Posting this recipe for Chocolate Things was not part of my plan. I made them on a whim last Friday for my family and myself, because some days I just need something bread-y and I need to make something from the Cheese Board’s book. Thus, that afternoon was spent kneading doughs and shaping said doughs into knots and rolls.
They came out of the oven while there was still just enough light outside to snap a few photos, so I did. Not great photos, and definitely not photos intended for the blog, but photos for documentation nonetheless.
The next day, while at the art museum, my beloved camera lens sustained a small fall and separated into two pieces. It was tragic. I probably shed a tear or two. I don’t know if anyone was watching or not, and I don’t care. The lens that I use almost everyday and can’t blog without died.
I tried not to think about it, or about the fact that I didn’t have the ability to replace it. I opened the sunroof on the car and grabbed a chocolate thing from the back seat (I’d intentionally left it there all day so it would be sun-warmed by the time I wanted it for the ride home).
One-half of a chocolate thing significantly improved my outlook. It’s amazing what a bit of chocolate can do in a time of despair. (Especially when paired with a good friend + good music + good weather.)
Whether you’re trying to forget a minor tragedy or not, you should make a batch of chocolate things. It basically involves two things: a ball of buttery brioche dough and a mound of huge dark chocolate chunks.
The dough comes together easily without any electric objects. There are a couple of rises involved which make these a bit of a time-consuming undertaking, but nothing out of the ordinary for a yeast-raised pastry.
Chocolate things can improve bad days and highlight perfect days. They are good morning, noon, or night. They also have a pretty great name, in my opinion.
chocolate things | print recipe
recipe adapted slightly from the cheese board: collective works
note: fight the temptation to chop the chocolate any smaller than 1-inch. it will feel crazy, but the whole point is to have large melty pockets of chocolate (that have the ability to drip down your chin if you’re not careful) encased in a rich, stretchy dough.
½ cup heavy cream
½ cup buttermilk
2 ¼ teaspoons active dry yeast
2 ½ cups organic flour, plus extra for kneading
6 tablespoons butter, at room temperature
⅓ cup sugar
2 eggs, divided (one for the dough, one for the egg wash)
1 teaspoon sea salt
6 ounces dark chocolate, chopped into 1-inch pieces
Heat the cream and buttermilk in a small saucepan over medium-low heat until just barely warm (about 105-115 degrees). Pour into a large bowl and sprinkle with the yeast over the surface. Whisk to dissolve, then let stand for 5 minutes.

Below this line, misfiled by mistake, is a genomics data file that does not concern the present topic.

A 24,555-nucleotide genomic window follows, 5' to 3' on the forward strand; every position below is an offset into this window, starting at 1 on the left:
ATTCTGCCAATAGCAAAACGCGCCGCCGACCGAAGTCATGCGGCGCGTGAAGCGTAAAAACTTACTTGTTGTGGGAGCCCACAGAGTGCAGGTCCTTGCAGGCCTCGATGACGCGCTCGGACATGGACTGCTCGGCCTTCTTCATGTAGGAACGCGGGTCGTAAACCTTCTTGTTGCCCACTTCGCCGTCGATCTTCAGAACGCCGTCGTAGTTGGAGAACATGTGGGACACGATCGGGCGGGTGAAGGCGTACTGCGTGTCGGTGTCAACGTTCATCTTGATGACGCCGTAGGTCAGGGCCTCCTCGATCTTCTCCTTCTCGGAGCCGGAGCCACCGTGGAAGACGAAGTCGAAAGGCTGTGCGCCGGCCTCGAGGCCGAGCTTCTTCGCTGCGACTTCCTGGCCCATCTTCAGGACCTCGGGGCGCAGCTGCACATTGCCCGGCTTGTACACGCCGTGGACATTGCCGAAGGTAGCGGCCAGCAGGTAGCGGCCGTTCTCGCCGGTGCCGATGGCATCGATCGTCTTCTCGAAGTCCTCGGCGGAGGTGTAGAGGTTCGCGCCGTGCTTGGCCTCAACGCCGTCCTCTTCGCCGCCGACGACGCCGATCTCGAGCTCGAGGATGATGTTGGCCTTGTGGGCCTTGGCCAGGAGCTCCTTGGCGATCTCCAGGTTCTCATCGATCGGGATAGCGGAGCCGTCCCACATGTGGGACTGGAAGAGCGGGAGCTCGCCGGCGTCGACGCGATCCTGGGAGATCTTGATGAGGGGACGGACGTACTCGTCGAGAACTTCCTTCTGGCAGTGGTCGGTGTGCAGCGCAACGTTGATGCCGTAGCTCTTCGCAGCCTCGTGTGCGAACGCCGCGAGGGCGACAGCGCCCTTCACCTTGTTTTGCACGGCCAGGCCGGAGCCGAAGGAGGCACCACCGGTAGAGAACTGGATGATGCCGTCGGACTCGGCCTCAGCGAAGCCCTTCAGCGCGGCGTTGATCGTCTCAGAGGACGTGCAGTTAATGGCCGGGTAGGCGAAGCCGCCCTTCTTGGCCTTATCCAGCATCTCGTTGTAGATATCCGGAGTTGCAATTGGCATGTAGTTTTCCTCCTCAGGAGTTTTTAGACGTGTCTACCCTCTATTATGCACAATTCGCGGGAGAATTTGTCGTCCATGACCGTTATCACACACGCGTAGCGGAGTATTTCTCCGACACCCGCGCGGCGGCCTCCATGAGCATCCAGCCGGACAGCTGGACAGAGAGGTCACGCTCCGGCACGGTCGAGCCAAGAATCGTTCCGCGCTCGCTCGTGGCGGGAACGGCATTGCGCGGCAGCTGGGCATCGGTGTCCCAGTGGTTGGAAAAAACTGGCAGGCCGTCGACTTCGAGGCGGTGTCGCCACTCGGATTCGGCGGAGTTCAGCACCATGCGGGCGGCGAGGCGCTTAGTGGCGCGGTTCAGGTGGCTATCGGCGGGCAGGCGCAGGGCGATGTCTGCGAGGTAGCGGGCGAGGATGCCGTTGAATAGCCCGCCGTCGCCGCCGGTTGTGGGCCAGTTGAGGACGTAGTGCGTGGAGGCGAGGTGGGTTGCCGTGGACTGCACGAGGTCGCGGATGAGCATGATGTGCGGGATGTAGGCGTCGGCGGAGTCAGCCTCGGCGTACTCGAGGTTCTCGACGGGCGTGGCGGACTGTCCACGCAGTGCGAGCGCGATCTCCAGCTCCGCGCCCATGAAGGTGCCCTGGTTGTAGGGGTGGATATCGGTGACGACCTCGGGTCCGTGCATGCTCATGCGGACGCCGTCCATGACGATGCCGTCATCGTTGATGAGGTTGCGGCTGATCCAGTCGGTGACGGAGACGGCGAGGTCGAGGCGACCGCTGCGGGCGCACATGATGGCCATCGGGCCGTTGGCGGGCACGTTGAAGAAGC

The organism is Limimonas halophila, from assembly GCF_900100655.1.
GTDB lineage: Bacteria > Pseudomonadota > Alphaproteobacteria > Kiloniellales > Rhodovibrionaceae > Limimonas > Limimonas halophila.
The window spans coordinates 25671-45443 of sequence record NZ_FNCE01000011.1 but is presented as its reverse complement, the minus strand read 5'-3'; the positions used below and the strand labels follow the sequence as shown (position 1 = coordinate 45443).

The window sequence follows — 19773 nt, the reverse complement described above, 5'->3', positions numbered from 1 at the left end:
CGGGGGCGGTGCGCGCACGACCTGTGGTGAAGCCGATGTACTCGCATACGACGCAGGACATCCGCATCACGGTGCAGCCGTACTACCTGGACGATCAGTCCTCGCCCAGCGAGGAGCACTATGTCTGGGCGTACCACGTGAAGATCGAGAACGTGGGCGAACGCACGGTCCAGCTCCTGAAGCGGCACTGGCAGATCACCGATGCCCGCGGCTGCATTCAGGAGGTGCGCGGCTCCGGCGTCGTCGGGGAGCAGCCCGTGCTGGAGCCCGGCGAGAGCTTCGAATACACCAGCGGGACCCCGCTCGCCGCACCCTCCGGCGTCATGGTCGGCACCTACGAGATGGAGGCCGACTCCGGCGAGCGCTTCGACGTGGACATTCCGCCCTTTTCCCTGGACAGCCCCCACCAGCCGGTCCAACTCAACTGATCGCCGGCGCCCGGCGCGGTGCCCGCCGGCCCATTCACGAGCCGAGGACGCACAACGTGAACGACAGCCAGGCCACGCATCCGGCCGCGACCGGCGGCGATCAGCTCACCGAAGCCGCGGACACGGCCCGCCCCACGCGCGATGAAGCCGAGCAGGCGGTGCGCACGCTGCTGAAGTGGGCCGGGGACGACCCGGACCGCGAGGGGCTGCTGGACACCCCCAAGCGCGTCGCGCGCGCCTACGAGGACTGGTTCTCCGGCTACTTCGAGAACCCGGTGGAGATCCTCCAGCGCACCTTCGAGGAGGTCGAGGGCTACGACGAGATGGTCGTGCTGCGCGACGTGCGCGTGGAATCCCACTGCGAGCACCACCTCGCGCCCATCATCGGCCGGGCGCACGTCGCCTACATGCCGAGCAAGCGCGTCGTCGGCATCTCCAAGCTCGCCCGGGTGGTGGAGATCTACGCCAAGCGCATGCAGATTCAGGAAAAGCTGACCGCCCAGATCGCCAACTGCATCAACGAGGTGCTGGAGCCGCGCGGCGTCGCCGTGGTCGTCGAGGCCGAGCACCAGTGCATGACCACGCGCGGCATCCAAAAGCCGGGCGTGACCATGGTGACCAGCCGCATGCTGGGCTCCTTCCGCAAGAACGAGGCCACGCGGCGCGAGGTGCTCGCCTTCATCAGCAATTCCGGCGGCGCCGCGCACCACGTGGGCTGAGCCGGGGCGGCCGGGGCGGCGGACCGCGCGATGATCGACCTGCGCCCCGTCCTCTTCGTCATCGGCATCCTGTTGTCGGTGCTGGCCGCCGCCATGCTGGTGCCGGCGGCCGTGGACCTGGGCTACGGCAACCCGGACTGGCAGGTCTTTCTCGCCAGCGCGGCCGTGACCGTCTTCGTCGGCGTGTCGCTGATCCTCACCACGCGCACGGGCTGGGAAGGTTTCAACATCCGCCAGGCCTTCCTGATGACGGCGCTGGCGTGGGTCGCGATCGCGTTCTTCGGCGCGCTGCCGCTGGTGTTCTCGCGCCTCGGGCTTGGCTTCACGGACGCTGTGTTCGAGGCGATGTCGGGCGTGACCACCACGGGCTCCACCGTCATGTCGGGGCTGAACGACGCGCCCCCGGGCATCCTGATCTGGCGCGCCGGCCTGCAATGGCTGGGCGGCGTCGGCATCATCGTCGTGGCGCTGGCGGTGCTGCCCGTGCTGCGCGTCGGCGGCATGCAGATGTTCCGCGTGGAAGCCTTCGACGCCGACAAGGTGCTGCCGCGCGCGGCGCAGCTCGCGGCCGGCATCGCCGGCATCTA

Add the flour, butter, sugar, one egg, and salt to the bowl and stir with a wooden spoon until a dough forms. If it is too wet, stir in extra flour one tablespoon at a time. Turn the dough out onto a floured counter and knead for 10 minutes, adding a little extra flour as needed, only to keep the dough from sticking to the counter or your hands. The dough should be smooth and elastic.
Pat the dough into a 1-inch-thick circle. Place all of the chocolate in a pile in the center of the circle and fold the dough over to enclose the chocolate. Gently knead a few times just to distribute the chocolate throughout the dough.
Lightly oil the mixing bowl and place the ball of dough inside. Cover with plastic wrap and let rise in a warm place for about one hour. The dough should double in size.
Line a baking sheet with parchment paper and set aside. Beat the remaining egg in a small bowl and set aside as well.
Lightly flour your counter again and roll the risen dough out into a 10×12-inch rectangle. Working with the 12-inch side parallel to you, brush a strip of egg wash along the long side opposite you. Tightly roll the dough towards the egg washed side, and place the roll seam side down on a cutting board. Cut the roll into 12 slices with a sharp knife. If any chocolate pieces fall out, just nudge them back into the roll. Place the slices 2-inches apart on the baking sheet and cover with a clean floured kitchen towel. Let rise in a warm place for one hour.
Preheat the oven to 350 degrees 15 minutes before the rise time is up. Uncover the rolls and brush with the egg wash. Bake for 30-35 minutes, until golden. Eat warm for melty chocolate, or cooled for more firm chocolate.
These reheat beautifully wrapped in foil in a 300 degree oven.
Makes 12 things.
P.S. Regular programming will resume ASAP around here. When my mom purchased my lens from Amazon, she added the Canopy Protection Plan… best use of $15 ever. They’re replacing the lens this week!!!!!